Over 508,000 disclosures of metadata to law enforcement agencies for criminal law purposes under the controversial Telecommunications (Interception and Access) Act 1979 (TIA Act) occurred during the 2018-19 fiscal year, an increase from last year’s 482,800, the Australian Communications and Media Authority (ACMA) 2018-19 annual report [PDF] has revealed.
The annual report, which was released this week, also showed under the TIA Act that nearly 143,500 authorisations were granted for access to prospective information or documents, while another 2,269 was for locating missing persons, and 1,300 disclosures were for enforcing a law imposing pecuniary penalty or protection of the public revenue.
In addition, there were 101 voluntary disclosures, 35 disclosures of existing information for criminal law enforcement in foreign countries, and 10 disclosures of prospective information for criminal law enforcement in foreign countries under the TIA Act.
These number contributed to the 2,776,000 total disclosures that were made under Part 13 of the Telecommunications Act by carriers during the reporting period, up from last year’s 2,269,000 total disclosures.
Other disclosures that contributed to the total, according to the ACMA annual report, included the 245,000 disclosures used to assist the Telecommunications Industry Ombudsman, 744 to assist the ACMA itself, and 94 to assist the Australian Competition and Consumer Commission (ACCC).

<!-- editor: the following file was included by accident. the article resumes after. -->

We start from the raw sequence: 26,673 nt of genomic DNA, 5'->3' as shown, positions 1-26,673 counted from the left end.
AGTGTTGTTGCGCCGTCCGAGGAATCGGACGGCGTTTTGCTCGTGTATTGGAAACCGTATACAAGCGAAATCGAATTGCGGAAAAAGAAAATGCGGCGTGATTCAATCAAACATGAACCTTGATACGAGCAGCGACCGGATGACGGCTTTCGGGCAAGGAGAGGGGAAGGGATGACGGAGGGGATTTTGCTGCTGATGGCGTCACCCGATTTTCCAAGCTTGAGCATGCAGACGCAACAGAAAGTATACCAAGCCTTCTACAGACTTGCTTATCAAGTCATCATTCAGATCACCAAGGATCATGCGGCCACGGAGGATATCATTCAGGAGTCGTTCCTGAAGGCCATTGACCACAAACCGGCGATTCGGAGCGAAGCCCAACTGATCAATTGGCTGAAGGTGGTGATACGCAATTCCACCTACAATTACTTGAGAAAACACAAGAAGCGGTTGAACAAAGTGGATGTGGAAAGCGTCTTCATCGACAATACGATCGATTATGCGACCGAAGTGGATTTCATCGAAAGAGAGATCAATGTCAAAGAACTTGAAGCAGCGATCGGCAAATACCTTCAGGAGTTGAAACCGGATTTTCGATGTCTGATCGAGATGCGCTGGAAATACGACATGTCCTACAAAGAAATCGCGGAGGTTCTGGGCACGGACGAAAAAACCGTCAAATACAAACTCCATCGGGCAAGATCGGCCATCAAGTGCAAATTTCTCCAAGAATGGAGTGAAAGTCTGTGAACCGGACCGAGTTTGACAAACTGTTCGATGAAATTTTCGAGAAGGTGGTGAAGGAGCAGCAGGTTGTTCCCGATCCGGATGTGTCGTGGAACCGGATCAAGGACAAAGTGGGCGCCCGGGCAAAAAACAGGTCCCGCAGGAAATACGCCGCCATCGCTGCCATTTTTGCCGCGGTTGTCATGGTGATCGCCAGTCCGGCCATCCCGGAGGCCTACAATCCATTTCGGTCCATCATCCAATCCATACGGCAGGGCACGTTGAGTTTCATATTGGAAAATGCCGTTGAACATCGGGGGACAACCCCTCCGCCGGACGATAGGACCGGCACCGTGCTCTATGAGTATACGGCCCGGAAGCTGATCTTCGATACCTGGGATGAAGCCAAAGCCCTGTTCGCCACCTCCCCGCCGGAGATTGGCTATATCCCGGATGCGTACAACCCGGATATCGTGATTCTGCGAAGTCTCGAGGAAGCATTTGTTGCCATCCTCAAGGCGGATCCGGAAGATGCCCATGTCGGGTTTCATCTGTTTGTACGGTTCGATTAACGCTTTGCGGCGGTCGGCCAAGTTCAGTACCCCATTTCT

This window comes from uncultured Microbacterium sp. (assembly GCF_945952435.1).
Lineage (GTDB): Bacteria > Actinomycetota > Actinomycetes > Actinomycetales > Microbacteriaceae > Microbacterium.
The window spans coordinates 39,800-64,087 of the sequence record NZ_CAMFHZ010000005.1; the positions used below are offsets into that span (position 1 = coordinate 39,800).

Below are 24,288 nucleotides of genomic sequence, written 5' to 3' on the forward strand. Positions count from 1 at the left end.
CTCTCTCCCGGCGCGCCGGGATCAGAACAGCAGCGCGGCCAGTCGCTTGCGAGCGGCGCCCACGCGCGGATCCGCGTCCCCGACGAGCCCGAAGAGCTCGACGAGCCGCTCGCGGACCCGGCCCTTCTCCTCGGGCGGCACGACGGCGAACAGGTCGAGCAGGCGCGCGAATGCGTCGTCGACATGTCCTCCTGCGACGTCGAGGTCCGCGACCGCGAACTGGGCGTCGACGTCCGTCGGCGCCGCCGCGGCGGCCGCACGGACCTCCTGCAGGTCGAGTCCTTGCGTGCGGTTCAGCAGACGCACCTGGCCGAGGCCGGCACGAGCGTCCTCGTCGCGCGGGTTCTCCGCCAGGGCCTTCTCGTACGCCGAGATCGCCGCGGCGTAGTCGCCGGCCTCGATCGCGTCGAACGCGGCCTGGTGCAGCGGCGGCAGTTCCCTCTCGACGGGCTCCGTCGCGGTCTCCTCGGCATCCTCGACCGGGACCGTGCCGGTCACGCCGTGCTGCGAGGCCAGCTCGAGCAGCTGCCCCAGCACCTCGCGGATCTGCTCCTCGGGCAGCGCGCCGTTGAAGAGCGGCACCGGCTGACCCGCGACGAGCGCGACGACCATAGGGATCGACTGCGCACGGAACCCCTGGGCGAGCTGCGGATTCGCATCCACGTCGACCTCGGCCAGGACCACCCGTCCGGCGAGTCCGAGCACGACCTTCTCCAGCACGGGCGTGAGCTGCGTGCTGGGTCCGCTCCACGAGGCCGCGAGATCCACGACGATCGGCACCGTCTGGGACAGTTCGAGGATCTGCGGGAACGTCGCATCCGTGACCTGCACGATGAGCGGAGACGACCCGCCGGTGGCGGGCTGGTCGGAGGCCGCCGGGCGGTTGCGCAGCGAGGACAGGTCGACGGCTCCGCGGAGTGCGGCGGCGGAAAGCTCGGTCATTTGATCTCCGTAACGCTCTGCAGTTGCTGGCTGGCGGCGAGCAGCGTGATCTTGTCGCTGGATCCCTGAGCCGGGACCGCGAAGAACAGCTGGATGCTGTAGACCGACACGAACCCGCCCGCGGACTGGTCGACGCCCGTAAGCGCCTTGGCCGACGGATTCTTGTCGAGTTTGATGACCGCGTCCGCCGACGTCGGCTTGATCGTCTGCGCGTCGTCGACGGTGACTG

Free PDF: Australia’s encryption laws: An insider’s guide
Like last year, the ACMA indicated that zero online services were blocked during 2018-19 under section 313(3) of the Telecommunications Act by agencies.
The ACMA also reported that during 2018-19 it was committed to adopting an agency-wide approach that prioritised providing “greater transparency, clarity, and certainty” in its compliance work. As part of that, it committed to making telecommunications consume safeguard one of its top priorities.
As a reflection of that, the ACMA issued just over 4,100 informal warnings and 165 formal warnings, which included 45 in relation to telco consumer safeguards.
Additionally, 15 infringement notices were issued, with telco consumer safeguards accounting for eight of those.
“This strategic approach provides transparency to industry on where the ACMA will be placing its compliance efforts in a consistent and coordinated manner,” the ACMA chair Nerida O’Loughlin said.
When it came to the National Broadband Network (NBN) consumer experience safeguards, the ACMA carried out 50 investigations that resulted in 42 breaches, with 35 in relation to handling standards and another seven for information standards.
“Of the 50 investigations completed, 49 were finalised within the benchmark time frame of six months. The delay in one investigation was caused by the complexity of the matter, the high number of potential breaches to be assessed and the volume of evidence to review,” the report stated.
The ACMA also revealed that it collected AU$691 million in revenue on behalf of the government in 2018-19.